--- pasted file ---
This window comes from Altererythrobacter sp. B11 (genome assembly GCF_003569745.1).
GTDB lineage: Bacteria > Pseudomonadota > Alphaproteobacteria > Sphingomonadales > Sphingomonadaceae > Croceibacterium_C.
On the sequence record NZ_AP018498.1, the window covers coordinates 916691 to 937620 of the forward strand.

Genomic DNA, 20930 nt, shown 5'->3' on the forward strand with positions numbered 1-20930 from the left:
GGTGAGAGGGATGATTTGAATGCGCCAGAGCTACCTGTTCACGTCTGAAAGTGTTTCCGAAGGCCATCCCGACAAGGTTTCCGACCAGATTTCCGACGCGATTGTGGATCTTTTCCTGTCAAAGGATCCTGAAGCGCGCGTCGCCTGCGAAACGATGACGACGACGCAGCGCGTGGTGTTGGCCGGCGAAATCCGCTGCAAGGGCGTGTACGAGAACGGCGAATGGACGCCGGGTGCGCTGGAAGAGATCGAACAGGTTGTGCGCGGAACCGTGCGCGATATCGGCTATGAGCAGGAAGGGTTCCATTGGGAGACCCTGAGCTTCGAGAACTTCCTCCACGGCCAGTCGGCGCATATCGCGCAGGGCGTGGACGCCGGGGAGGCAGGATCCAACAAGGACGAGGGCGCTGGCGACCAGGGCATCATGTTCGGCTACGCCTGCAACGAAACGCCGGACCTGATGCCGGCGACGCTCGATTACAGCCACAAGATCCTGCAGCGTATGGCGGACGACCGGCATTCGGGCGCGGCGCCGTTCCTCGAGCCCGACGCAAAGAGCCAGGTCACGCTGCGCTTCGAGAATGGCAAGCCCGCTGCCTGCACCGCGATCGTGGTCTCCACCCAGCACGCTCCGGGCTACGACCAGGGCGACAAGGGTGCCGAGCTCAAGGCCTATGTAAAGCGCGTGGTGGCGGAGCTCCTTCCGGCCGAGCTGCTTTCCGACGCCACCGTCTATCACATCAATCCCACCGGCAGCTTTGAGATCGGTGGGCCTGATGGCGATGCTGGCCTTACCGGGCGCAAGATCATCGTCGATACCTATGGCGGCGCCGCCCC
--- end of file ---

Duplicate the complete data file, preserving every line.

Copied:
This window comes from Altererythrobacter sp. B11 (genome assembly GCF_003569745.1).
GTDB lineage: Bacteria > Pseudomonadota > Alphaproteobacteria > Sphingomonadales > Sphingomonadaceae > Croceibacterium_C.
On the sequence record NZ_AP018498.1, the window covers coordinates 916691 to 937620 of the forward strand.

Genomic DNA, 20930 nt, shown 5'->3' on the forward strand with positions numbered 1-20930 from the left:
GGTGAGAGGGATGATTTGAATGCGCCAGAGCTACCTGTTCACGTCTGAAAGTGTTTCCGAAGGCCATCCCGACAAGGTTTCCGACCAGATTTCCGACGCGATTGTGGATCTTTTCCTGTCAAAGGATCCTGAAGCGCGCGTCGCCTGCGAAACGATGACGACGACGCAGCGCGTGGTGTTGGCCGGCGAAATCCGCTGCAAGGGCGTGTACGAGAACGGCGAATGGACGCCGGGTGCGCTGGAAGAGATCGAACAGGTTGTGCGCGGAACCGTGCGCGATATCGGCTATGAGCAGGAAGGGTTCCATTGGGAGACCCTGAGCTTCGAGAACTTCCTCCACGGCCAGTCGGCGCATATCGCGCAGGGCGTGGACGCCGGGGAGGCAGGATCCAACAAGGACGAGGGCGCTGGCGACCAGGGCATCATGTTCGGCTACGCCTGCAACGAAACGCCGGACCTGATGCCGGCGACGCTCGATTACAGCCACAAGATCCTGCAGCGTATGGCGGACGACCGGCATTCGGGCGCGGCGCCGTTCCTCGAGCCCGACGCAAAGAGCCAGGTCACGCTGCGCTTCGAGAATGGCAAGCCCGCTGCCTGCACCGCGATCGTGGTCTCCACCCAGCACGCTCCGGGCTACGACCAGGGCGACAAGGGTGCCGAGCTCAAGGCCTATGTAAAGCGCGTGGTGGCGGAGCTCCTTCCGGCCGAGCTGCTTTCCGACGCCACCGTCTATCACATCAATCCCACCGGCAGCTTTGAGATCGGTGGGCCTGATGGCGATGCTGGCCTTACCGGGCGCAAGATCATCGTCGATACCTATGGCGGCGCCGCCCC